Opening Devotion by Very Rev. Patterson at the November 2015 Synod

The opening worship at this year’s November 2015 Synod was led by Very Rev. Ivan Patterson, former Moderator of the Presbyterian Church in Ireland, who has been living and serving in Budapest over the last three months. He reflected on the following passage from John 1:14 – 18, presented here from the New International Version.

 The Word became flesh and made his dwelling among us. We have seen his glory, the glory of the one and only Son, who came from the Father, full of grace and truth. (John testified concerning him. He cried out, saying, “This is the one I spoke about when I said, ‘He who comes after me has surpassed me because he was before me.’”) Out of his fullness we have all received grace in place of grace already given. For the law was given through Moses; grace and truth came through Jesus Christ. No one has ever seen God, but the one and only Son, who is himself God and is in closest relationship with the Father, has made him known.

The Word became flesh and dwelt among us.

The story of the birth of Jesus Christ is, in one respect,  such an ordinary one – the government is involved through the census, people are travelling, a baby is born in squalid circumstances in a corner of a third world city to a young unmarried mother. It is all so normal. It is about life.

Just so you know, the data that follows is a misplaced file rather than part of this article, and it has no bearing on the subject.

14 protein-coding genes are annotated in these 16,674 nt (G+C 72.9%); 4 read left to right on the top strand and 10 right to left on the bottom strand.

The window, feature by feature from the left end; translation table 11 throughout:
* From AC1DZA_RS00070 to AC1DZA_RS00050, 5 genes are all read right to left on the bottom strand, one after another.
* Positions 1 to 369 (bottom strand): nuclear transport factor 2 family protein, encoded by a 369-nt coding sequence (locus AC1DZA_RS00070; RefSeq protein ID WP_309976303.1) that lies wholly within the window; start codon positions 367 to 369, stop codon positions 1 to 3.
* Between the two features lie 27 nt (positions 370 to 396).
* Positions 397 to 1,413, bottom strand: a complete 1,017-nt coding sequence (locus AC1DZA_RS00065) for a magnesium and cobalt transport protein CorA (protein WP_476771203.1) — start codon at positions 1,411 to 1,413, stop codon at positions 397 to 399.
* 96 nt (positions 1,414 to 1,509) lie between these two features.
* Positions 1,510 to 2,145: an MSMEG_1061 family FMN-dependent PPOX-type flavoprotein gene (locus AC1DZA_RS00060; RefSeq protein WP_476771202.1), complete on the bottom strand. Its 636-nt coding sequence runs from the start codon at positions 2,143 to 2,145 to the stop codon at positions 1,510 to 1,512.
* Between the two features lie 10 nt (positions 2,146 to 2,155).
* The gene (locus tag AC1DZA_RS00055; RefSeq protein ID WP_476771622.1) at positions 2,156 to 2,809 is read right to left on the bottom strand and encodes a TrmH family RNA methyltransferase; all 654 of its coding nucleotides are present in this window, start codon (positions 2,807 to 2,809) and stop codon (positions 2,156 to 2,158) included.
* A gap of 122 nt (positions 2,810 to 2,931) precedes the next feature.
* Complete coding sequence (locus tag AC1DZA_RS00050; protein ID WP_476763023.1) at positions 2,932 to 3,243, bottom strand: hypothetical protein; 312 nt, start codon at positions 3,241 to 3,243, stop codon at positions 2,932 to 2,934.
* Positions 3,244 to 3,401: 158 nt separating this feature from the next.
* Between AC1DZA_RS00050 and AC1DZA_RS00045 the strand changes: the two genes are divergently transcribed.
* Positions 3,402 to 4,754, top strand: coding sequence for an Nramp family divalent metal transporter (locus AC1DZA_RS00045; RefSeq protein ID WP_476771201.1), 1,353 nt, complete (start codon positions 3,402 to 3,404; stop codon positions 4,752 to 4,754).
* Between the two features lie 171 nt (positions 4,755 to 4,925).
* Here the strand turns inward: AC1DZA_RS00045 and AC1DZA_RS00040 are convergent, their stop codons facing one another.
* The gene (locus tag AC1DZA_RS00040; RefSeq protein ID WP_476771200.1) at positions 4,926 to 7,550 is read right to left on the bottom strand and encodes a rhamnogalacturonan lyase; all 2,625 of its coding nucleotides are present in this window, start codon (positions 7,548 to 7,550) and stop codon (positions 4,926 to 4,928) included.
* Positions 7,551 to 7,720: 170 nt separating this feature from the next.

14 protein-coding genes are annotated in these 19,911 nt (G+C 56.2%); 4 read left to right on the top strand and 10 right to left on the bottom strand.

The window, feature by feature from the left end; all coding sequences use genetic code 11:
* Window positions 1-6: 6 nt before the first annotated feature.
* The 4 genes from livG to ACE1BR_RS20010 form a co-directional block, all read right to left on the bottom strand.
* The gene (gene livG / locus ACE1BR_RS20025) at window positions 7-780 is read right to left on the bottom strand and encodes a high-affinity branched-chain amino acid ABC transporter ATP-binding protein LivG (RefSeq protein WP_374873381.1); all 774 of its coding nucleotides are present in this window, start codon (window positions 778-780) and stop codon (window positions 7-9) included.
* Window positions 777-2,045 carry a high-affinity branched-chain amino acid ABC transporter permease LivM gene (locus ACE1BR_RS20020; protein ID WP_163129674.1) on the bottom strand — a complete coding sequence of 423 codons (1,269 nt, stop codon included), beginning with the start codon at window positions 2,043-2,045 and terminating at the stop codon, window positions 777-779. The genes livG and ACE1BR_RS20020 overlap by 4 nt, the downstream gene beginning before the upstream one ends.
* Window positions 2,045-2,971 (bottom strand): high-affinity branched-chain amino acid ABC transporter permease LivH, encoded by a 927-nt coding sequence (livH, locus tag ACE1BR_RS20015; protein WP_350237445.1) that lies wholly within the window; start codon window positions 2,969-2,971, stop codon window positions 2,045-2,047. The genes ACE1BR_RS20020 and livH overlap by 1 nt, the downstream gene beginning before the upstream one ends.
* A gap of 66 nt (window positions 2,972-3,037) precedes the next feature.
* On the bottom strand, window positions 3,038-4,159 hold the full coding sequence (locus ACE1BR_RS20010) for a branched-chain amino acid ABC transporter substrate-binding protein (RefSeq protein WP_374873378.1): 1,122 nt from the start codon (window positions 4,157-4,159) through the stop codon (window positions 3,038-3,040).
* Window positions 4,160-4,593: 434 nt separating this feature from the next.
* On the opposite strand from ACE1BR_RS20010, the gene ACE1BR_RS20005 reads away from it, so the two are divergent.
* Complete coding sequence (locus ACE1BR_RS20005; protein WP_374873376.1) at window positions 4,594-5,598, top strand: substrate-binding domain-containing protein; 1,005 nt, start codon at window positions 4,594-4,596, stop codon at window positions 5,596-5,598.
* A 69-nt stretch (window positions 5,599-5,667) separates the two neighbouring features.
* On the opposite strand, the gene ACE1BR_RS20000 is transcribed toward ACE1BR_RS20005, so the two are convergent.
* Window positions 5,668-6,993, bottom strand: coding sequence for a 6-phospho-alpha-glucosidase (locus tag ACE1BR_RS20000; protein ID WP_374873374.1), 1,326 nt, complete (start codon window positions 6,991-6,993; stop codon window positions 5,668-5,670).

We will soon celebrate this seemingly ordinary story, just as it has been celebrated for generations, from Budapest to Belfast, from Tokyo to Timbuktu. It is a story that begins with the creation of all things and will end with the renewal of all things.  We have our part to play in that renewal story as we embody His likeness in our everyday lives and ministries.

As we look at the Gospel records, we see that Matthew locates the significance of Jesus’ birth right back in history – from Abraham to David; from David to the Exile; and from the Exile to the Messiah.  Matthew shows us God’s purpose throughout history.

The songs in Luke 1 – 2 have deep roots in the promises of old, celebrating God’s grace in bringing about the fulfilment of the covenant with Abraham. The birth of this child signifies the presence of God in mercy and the coming of the Kingdom.

John reaches back to the very dawn of all things:  “In the beginning was the Word, and the Word was with God, and the Word was God … the Word became flesh… and dwelt among us”.